Heroes are made, not born

Published Sept. 6, 2013

They flash into public view like signal flares, dazzling us with their courageous and selfless acts.

Wesley Autrey, who jumped onto New York City subway tracks to save a man from an oncoming train. Captain Chesley Sullenberger of US Airways, who landed his plane and passengers safely on New York's Hudson River after birds knocked out both engines. Charles Ramsey, who helped free Amanda Berry from her kidnapper's Cleveland home. And most recently, Antoinette Tuff, who talked would-be Georgia school shooter Michael Brandon Hill into putting down his rifle so students could get out alive.

Actions like these might seem to be split-second snap judgments, but often they are a natural result of lives that have primed people for selflessness. Put another way: Heroes aren't born, they're made.

Expertise and training in helping others often spur people to act — rather than run or freeze — in a crisis. Even if someone hasn't faced a particular emergency before, extensive and even general preparation helps the brain act almost automatically.

Someone who keeps current with her CPR certification, for example, is more likely than your average bystander to be able to help a person who's not breathing. A pilot for more than 40 years, Sullenberger had flown many types of aircraft, including engineless gliders — experience that came in handy when he had to land a plane with two failed engines. When Hill barged into McNair Discovery Learning Academy on Aug. 20, toting an AK-47, Tuff relied on her special emergency response training as she tried to keep the situation under control.

Like those who have been trained to save lives or manage crises, individuals who are part of organizations promoting selflessness often have the making of heroes. Sullenberger was steeped in an aviation culture that stresses putting others first when danger threatens. And Autrey, who jumped on the tracks, was a veteran of the Navy, which has a "core values charter" that emphasizes doing the right thing, even if you face personal consequences.

In a 2006 survey of organizations with written codes of ethics, about two in three employees reported that the code affected their decision-making, and more than four in five said they applied their knowledge of the code regularly at work. Ethics codes and experience-based training typically complement one another: Codes provide a standard to strive for, and training gives people tools they need to meet that standard.

Other times, our difficult life experiences may help us identify with others' vulnerabilities in ways that awaken our generosity. Tuff showed Hill that she understood his despair and was able to persuade him to halt his deadly mission. "Don't feel bad, baby," she said to him, according to the tape of her 911 call. "My husband just left me after 33 years. … I've got a son that's multiple disabled." She told Hill that if she could recover from tough times, so could he. Science confirms the power of past difficulties to transform our outlook toward others.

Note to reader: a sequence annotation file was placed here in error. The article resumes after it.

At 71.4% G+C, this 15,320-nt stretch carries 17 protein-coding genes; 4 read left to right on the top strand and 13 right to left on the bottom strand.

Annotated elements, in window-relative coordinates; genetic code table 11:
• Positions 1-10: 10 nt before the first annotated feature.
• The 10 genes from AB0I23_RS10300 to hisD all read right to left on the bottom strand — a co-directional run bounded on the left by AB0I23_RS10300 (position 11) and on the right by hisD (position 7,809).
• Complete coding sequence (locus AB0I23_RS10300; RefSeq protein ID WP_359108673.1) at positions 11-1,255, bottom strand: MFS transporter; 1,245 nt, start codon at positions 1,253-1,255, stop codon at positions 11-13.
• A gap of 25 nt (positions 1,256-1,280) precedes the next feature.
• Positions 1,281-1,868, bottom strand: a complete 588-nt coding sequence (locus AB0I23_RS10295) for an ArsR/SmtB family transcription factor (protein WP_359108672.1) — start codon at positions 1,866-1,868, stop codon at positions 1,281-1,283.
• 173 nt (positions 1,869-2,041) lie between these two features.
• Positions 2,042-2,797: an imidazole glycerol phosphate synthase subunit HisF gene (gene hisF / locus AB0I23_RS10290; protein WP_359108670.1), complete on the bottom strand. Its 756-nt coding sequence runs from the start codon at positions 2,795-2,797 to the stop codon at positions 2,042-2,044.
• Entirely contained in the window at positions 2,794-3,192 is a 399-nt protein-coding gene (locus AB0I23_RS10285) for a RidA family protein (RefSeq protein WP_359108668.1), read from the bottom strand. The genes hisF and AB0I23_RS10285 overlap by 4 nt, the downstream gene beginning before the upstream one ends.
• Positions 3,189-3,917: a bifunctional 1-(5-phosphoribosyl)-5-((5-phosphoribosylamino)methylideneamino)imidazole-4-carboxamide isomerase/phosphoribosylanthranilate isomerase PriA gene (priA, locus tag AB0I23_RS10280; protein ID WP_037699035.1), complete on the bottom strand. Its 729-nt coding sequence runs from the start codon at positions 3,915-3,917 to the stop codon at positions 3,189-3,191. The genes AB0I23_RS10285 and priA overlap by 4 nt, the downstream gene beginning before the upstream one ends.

How much of a role does personality play? Not necessarily a defining one. University of Winnipeg psychologist Jeremy Frimer reported that people who'd gotten a national Canadian award for bravery had personalities that were similar to those of people who hadn't gotten awards.

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And despite their unselfish actions, heroes don't always have spotless backgrounds — sometimes far from it. Much has been made of Martin Luther King Jr.'s marital infidelity, Mahatma Gandhi's racist remarks and Charles Ramsey's reported history of domestic violence.

But these heroes' missteps don't detract from their selfless acts. In a way, it's reassuring that even heroes aren't perfect. Seeing their flaws gives the rest of us hope that regardless of our shortfalls, we, too, can do important work to benefit those around us.

Establishing good rapport with people does count, though. The more we believe we have things in common with others, the more motivated we may be to pitch in when they're in need. Kristen Monroe, a political scientist at the University of California at Irvine, reported that those who rescued people who were persecuted during World War II were more inclined to feel close to all fellow humans — not just those belonging to a particular race or group. They saw humanity almost as a large extended family, and that outlook helped compel them to act when seeing people in distress.

This mind-set might help explain why the people we consider heroes often reject the label: They see their selfless acts as part of their duty to other human beings. When CNN's Anderson Cooper asked Ramsey if he felt like a hero, he said: "No. No, no, no, no, bro. I'm a Christian and an American and I'm just like you."

After his daring subway rescue, Autrey said: "I don't feel like I did something spectacular; I just saw someone who needed help. I did what I felt was right."

Elizabeth Svoboda is the author of "What Makes a Hero?: The Surprising Science of Selflessness."

© 2013 Washington Post